Global Rivers Group
@Texas A&M

We use satellites, models, and fieldwork to study Earth's freshwater


We're an academic research group in the Department of Geography at Texas A&M University. Founded in 2018 by Dr. George H. Allen, we are recruiting students and postdocs who are interested in using emerging technology to tackle problems involving freshwater resources. 

What we do

We study freshwater resources using remote sensing, fieldwork, and models. We seek to understand how climate change and land use are altering the global water cycle, in particular river and lake hydrology. With rapid advancements in satellite technology, computing power, and model sophistication, it is an exciting time to be studying the global water cycle.


Why we do it

Water is widely considered to be the world’s most vital natural resource, yet freshwater systems are directly endangered by human activities. Our work is motivated by a desire to promote the conservation, management, and understanding of Earth's surface water resources.



Updated July 2, 2021

July 1, 2021 - Emily Ellis (MS, BS, Oklahoma State) joins the Global Rivers Group as a PhD student. Emily is the recipient of the MERIT Fellowship, the most prestigious University fellowship bestowed upon graduate students at Texas A&M. Welcome, Emily! 

June 30, 2021 - Ryan Riggs receives the TX Space Grant Consortium Graduate Fellowship to support his dissertation research on the topic of remote sensing of river discharge. Congratulations, Ryan! 


June 25, 2021 - JPL Strategic University Research Program (SURP) Proposal approved for funding: "Assessing altimetry and optical remote sensing products to study global sediment transport dynamics in Earth’s inland water bodies" (JPL PI: Marc Simard, TAMU PI: George Allen). 

Apr 20, 2021 - GRG Ph.D student Ryan Riggs awarded First Prize in Geology/Geography/Geophysics for his presentation, "Estimating discharge from Landsat" for the TAMU Student Research Week. Congrats, Ryan!

Apr 5, 2021 - Paper led by Judith Rosentreter at Yale published in Nature Geosciences which presents a global metadata analysis of methane fluxes from all aquatic ecosystems. Half of the methane in the atmosphere comes from aquatic systems, including rivers & lakes:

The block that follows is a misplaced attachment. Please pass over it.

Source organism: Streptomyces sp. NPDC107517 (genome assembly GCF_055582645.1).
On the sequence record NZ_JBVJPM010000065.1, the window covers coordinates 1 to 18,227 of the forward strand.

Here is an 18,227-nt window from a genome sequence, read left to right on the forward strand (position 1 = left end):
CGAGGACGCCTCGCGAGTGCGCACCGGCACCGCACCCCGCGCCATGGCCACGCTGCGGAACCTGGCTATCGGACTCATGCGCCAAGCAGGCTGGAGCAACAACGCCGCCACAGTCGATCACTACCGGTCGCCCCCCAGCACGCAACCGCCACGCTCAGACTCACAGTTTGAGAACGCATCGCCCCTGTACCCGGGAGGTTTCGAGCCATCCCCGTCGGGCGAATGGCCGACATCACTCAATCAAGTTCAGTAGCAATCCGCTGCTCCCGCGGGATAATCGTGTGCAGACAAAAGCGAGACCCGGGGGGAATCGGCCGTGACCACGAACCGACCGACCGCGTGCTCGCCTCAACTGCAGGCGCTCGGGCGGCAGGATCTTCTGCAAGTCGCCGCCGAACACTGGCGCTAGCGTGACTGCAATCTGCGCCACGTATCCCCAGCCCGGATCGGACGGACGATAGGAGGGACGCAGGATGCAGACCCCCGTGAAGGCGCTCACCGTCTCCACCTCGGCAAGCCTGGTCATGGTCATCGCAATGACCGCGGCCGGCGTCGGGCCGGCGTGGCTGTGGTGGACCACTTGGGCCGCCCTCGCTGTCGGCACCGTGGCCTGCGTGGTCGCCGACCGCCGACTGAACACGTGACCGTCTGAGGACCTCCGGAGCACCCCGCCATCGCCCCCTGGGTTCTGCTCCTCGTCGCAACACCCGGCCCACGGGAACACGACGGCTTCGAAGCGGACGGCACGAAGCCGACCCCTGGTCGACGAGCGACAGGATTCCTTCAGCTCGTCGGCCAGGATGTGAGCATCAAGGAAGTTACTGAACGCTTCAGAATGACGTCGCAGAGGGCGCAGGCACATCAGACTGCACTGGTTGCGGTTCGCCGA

- Related news article: [link]

Mar 12, 2021 - Paper led by Jake Hosen at Purdue published in Hydrological Processes on the relationship between river water travel time and dissolved organic matter composition:  

Mar 8, 2021 - George gives a seminar talk at Virginia Tech for Remote Sensing Interdisciplinary Graduate Education Program as the student-nominated speaker. 

Feb 8, 2021 - GRG M.S. student Ennis Rios awarded the Mills Scholarship for conducting water-related research on remote sensing of river water temperature. Congratulations, Ennis! 

Feb 7, 2021 - Paper led by Alessandra Marzadri (University of Trento, Italy) and Giuseppe Amatulli (Yale) published in Science of The Total Environment on estimating global nitrous oxide emissions from rivers and streams:


Jan 26, 2021 - Paper led by Peirong Lin at Princeton University published in Scientific Data. This paper presents a state-of-the-art global vector hydrography dataset of rivers with spatially variable drainage density and flow intermittence. An innovative example of using machine learning to extend information from the national scale to the global scale. Great job, Peirong!


Jan 13, 2021 - Paper led by Yao Li at Texas A&M Department of Civil Engineering published in IEEE Journal of Selected Topics in Applied Earth Observations and Remote Sensing on tracking reservoir storage variations using TanDEM-X satellite mission inSAR data:


We are actively recruiting graduate students to join the GRG@TAMU. If you are interested, please email George for more information. Funding is available!